A huge part of the Orton-Gillingham method of teaching is the repetitive, multi-sensory review process. There are many reading basals and phonics curriculum that have no review process at all. I believe this makes learning phonics so much harder for students, especially with struggling readers. Being introduced a sound on Monday, practice activities Tuesday-Thursday, and test on Friday is the typical schedule in a lot of classrooms.
The Orton-Gillingham review, called The Three Part Drill, has encouraged constant practice and reinforcement for my students. The Three Part Drill has three parts; visual, auditory/kinesthetic, and blending. The drill is a review of all skills students know or have been taught. It is meant to be taught two-three times per week and last 10-15 minutes.
Part One – Visual
The first part of the drill requires students to look at a grapheme, and state the sound it makes. Having students see the sounds and letters in isolation have proven to be the best method to teaching struggling readers.
To implement the visual part of the drill teachers must have phoneme cards. Phoneme cards are simply giant flash cards with consonants, vowels, blends, etc. on them. Teachers must give students an assessment to see what skills they already know. Those known skills are added into your review stack of phoneme cards for The Three Part Drill. Then, each week you will introduce a new skill (based on the sequencing chart). That skill and cards are then added to your review stack!
I’ve included a video of what part one looks like in my classroom. My students are reviewing all skills from c – r blends based on the sequencing chart.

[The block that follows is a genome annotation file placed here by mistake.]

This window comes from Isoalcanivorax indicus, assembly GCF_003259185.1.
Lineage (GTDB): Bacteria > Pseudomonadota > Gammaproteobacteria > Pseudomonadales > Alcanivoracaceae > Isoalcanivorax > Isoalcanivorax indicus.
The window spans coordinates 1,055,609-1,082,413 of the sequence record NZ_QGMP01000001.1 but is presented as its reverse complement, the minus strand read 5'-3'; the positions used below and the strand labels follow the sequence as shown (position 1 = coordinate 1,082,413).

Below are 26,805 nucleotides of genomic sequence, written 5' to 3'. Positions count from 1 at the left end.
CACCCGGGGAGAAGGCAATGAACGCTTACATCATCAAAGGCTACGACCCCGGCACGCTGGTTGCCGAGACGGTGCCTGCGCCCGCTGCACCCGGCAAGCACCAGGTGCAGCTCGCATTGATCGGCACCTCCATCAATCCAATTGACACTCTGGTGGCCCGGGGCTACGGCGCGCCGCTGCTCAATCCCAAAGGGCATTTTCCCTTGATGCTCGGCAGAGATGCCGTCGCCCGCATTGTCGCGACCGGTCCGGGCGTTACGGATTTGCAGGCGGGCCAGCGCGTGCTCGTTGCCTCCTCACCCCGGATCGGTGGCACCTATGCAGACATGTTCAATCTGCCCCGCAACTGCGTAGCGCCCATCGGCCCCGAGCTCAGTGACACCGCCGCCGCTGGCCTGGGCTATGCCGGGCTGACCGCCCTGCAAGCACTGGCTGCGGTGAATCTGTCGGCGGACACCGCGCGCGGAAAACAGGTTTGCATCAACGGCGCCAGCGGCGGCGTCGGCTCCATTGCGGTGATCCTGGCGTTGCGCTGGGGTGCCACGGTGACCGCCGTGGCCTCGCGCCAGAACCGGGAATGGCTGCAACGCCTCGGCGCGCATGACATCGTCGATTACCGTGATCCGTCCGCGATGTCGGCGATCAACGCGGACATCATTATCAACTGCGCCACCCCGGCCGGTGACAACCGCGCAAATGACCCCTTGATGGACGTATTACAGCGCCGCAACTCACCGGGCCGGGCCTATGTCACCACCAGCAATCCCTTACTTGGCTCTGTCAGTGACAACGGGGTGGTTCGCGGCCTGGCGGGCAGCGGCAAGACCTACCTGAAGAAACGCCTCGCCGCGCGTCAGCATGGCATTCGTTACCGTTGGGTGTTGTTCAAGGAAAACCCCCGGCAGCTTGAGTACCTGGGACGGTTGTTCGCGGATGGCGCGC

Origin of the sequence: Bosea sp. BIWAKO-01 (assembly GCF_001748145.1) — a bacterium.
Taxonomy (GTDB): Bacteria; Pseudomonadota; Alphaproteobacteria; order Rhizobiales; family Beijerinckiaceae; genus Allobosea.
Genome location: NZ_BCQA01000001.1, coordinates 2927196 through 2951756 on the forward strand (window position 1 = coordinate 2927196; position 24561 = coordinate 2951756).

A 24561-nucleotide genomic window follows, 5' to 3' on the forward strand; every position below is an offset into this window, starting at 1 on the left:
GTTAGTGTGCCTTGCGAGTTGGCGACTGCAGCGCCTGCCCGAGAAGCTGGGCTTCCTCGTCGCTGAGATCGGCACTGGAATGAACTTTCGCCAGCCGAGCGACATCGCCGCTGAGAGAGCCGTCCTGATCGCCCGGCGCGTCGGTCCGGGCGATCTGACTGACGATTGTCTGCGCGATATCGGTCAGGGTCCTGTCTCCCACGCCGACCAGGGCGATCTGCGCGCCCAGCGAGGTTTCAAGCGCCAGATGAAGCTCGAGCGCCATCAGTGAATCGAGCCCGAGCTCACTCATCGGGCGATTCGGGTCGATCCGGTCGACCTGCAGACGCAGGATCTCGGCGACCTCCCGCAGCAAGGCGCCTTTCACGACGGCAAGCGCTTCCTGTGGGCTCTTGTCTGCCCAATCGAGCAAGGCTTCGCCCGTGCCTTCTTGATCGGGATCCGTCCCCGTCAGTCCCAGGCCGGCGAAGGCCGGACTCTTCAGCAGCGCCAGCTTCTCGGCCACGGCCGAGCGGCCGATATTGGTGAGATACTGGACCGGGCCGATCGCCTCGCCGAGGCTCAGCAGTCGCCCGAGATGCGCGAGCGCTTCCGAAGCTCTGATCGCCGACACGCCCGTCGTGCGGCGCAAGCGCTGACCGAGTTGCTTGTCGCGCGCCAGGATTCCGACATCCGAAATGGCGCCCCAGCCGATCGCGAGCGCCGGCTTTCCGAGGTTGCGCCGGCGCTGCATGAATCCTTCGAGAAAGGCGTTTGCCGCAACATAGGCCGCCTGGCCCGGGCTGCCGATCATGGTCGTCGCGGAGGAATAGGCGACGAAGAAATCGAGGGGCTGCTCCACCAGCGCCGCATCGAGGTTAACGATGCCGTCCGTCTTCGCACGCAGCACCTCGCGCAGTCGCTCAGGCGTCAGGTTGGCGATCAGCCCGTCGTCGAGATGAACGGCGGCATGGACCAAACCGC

Part Two – Auditory/Kinesthetic
The second part of the drill involves students hearing the phonics skill and being able to write what letter/letters make the sound they hear. This has been the most powerful part of the drill for my students. I often see students that can read a variety of phonics skills, but they’re not able to remember or use that knowledge when spelling and writing. The auditory review section provides students with that connection.
I use the phoneme/grapheme chart as a reference tool when giving students a sound to write. Students need sand trays which I created out of paper plates and two different colored sands to implement this part of the drill.
Below is a video of my class during part two of The Three Part Drill.
Part Three – Blending
This part of the drill puts the same sound cards from part one onto a blending board for students to read as words. This part of the drill is very important because it allows students to see that the sounds in isolation can be put together and sounded out to make words. See my students during this part of the drill below!
This was a short post, but I think the videos will be very helpful! Be sure to check out the phoneme cards in my TPT store to begin using the Phonics Three Part Drill in your classroom today! It includes the the cards I used in these videos and on a daily basis, as well as a sequencing chart so you know what order to teach the skills. However, if your school has their own long-range plans or sequencing chart, the cards would still work.
Let me know if you have any questions about the phonics three-part drill. If you decide to use my phoneme cards, be sure to tag me on Instagram at theteachingcritic so I can see them in action!